As a result of the Peers inquiry, West­moreland ordered a broader study, di­recting the US Army War College in Carlisle, Pennsylvania, to test the moral and ethical climate of the Army. Surveyed in the 1970 Study on Military Professionalism were the Army’s “elite”–the officers, from lieutenant through colonel, being groomed as the top leaders of the future. What they collective­ly told the institution about itself was devastating:

Middle- and senior-grade officers were repeatedly described as “ambitious, transitory commanders–marginally skilled in the complexities of their du­ties–engulfed in producing statistical results, fearful of personal failure, too busy to talk with or listen to subordi­nates, and determined to submit accept­ably optimistic reports which reflect faultless completion of a variety of tasks at the expense of the sweat and frustra­tion of subordinates.”

In essence, the 1970 report confirmed that something had gone wrong . It con­cluded that the climate of the Army “is conducive to self-deception because it fosters the production of inaccurate in­formation; it impacts on the long-term ability of the Army to fight and win be­cause it frustrates young, idealistic, en­ergetic officers who leave the service and are replaced by those who will tolerate, if not condone, ethical imperfection….It stifles initiative, innovation, and hu­mility because it demands perfection or the pose of perfection at every tum.”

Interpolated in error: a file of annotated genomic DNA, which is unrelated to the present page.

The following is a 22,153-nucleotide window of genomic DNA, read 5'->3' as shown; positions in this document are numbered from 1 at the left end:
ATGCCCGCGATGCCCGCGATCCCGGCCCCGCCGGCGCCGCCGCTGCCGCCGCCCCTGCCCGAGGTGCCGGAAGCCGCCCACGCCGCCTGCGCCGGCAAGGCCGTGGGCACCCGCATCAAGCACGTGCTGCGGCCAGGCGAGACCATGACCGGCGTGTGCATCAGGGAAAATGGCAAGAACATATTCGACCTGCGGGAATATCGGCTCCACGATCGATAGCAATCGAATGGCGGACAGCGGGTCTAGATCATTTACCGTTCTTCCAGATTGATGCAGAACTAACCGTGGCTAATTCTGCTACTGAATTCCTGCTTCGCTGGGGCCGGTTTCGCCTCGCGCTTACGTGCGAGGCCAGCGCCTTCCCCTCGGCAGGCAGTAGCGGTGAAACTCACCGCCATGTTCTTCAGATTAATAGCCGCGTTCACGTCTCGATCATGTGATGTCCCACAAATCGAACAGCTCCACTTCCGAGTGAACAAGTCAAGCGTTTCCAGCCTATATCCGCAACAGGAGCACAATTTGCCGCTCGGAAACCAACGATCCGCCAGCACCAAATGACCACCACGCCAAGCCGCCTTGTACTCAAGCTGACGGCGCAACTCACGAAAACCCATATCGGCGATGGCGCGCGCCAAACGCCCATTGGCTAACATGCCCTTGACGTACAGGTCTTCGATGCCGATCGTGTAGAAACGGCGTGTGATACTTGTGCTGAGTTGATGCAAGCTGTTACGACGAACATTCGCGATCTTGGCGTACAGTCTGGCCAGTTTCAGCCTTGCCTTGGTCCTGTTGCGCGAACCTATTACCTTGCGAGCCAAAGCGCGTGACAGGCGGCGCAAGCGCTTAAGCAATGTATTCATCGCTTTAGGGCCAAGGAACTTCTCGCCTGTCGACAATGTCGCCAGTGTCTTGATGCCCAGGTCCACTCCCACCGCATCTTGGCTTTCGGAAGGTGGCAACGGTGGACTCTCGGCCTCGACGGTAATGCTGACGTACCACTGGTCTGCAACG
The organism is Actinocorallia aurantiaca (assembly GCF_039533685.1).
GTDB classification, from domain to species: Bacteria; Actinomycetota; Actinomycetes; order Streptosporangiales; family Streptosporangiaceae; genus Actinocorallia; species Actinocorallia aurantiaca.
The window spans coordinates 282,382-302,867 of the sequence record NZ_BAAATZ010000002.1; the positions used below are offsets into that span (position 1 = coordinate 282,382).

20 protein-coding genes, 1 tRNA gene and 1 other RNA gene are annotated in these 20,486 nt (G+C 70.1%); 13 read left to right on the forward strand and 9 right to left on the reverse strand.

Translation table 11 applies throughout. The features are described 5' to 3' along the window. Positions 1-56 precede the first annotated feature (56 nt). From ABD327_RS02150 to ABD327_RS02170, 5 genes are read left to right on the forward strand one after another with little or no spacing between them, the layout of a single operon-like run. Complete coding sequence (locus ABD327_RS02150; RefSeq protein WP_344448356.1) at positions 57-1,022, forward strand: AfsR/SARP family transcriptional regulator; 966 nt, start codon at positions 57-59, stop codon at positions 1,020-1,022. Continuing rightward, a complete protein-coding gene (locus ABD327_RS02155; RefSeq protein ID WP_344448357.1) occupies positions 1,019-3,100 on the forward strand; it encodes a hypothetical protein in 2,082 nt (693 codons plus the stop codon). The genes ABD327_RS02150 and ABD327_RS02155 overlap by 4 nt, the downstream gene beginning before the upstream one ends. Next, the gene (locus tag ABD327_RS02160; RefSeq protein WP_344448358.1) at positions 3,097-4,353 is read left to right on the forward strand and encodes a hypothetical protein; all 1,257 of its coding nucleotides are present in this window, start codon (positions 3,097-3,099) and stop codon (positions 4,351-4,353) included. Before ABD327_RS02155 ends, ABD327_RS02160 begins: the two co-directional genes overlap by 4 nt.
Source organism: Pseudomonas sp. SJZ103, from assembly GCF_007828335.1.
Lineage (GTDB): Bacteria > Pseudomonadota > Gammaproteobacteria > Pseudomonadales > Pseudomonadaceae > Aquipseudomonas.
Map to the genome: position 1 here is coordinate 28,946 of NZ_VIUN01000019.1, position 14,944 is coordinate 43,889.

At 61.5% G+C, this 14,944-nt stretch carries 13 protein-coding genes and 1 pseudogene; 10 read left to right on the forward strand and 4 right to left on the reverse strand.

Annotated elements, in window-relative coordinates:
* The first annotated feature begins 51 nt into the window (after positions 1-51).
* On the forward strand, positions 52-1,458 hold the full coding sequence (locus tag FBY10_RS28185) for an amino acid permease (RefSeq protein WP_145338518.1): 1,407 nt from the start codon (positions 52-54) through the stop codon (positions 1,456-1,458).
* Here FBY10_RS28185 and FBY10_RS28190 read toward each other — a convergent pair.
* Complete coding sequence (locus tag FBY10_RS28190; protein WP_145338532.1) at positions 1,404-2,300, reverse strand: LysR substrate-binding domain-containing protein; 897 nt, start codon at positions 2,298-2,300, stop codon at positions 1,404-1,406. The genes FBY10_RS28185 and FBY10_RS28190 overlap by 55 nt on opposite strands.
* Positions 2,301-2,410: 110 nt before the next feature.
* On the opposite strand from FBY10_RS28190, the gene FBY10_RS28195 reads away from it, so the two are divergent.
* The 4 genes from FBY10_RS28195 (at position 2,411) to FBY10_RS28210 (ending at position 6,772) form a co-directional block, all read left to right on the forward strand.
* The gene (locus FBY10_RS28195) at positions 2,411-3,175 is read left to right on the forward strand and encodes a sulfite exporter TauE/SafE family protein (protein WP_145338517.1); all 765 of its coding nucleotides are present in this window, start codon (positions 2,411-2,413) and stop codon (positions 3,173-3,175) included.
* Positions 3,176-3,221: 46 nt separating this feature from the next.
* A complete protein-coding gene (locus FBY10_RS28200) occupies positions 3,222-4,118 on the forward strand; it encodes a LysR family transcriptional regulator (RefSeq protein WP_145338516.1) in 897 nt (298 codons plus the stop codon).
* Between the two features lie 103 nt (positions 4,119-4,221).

The study’s recommendations for im­proving leadership were buried by offi­cers who feared that making the results public would further demoralize the in­stitution. And so for nine years it sat on the shelf, gathering dust.

But in 1979, when General Edward C. “Shy” Meyer became chief of staff, the War College study was resurrected. Meyer, a big man built like a football tight end, is far from shy–hence his ironic West Point nickname–and he was single-mindedly bold about leadership reform. “I saw a focus on the part of the officer corps toward personal gain, as opposed to a selflessness that I thought was essential,” Meyer recalls. “That focus was brought about through policies and procedures that encouraged ticket-punching and quick success, to the exclusion of values and principles.”